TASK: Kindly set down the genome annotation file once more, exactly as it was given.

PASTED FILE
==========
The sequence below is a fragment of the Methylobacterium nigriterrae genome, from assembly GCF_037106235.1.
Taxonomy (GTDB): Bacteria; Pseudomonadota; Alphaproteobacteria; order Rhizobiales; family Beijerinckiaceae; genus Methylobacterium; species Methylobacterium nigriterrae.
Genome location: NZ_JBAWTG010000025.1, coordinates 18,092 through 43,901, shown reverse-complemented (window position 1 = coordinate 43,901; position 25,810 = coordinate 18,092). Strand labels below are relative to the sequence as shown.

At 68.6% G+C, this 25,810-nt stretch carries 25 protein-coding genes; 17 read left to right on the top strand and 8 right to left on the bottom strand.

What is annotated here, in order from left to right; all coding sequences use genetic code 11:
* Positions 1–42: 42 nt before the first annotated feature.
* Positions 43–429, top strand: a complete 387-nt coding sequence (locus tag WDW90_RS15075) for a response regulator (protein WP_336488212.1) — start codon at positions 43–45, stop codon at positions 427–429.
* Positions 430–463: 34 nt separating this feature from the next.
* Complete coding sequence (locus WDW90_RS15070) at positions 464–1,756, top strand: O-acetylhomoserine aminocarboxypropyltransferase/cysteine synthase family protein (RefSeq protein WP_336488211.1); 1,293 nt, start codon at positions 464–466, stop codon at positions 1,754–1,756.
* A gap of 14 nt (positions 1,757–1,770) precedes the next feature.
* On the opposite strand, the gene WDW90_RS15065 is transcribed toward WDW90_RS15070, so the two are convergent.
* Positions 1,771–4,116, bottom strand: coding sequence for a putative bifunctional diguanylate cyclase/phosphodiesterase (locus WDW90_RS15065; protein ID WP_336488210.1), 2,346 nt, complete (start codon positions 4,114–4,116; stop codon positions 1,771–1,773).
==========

The sequence below is a fragment of the Methylobacterium nigriterrae genome, from assembly GCF_037106235.1.
Taxonomy (GTDB): Bacteria; Pseudomonadota; Alphaproteobacteria; order Rhizobiales; family Beijerinckiaceae; genus Methylobacterium; species Methylobacterium nigriterrae.
Genome location: NZ_JBAWTG010000025.1, coordinates 18,092 through 43,901, shown reverse-complemented (window position 1 = coordinate 43,901; position 25,810 = coordinate 18,092). Strand labels below are relative to the sequence as shown.

At 68.6% G+C, this 25,810-nt stretch carries 25 protein-coding genes; 17 read left to right on the top strand and 8 right to left on the bottom strand.

What is annotated here, in order from left to right; all coding sequences use genetic code 11:
* Positions 1–42: 42 nt before the first annotated feature.
* Positions 43–429, top strand: a complete 387-nt coding sequence (locus tag WDW90_RS15075) for a response regulator (protein WP_336488212.1) — start codon at positions 43–45, stop codon at positions 427–429.
* Positions 430–463: 34 nt separating this feature from the next.
* Complete coding sequence (locus WDW90_RS15070) at positions 464–1,756, top strand: O-acetylhomoserine aminocarboxypropyltransferase/cysteine synthase family protein (RefSeq protein WP_336488211.1); 1,293 nt, start codon at positions 464–466, stop codon at positions 1,754–1,756.
* A gap of 14 nt (positions 1,757–1,770) precedes the next feature.
* On the opposite strand, the gene WDW90_RS15065 is transcribed toward WDW90_RS15070, so the two are convergent.
* Positions 1,771–4,116, bottom strand: coding sequence for a putative bifunctional diguanylate cyclase/phosphodiesterase (locus WDW90_RS15065; protein ID WP_336488210.1), 2,346 nt, complete (start codon positions 4,114–4,116; stop codon positions 1,771–1,773).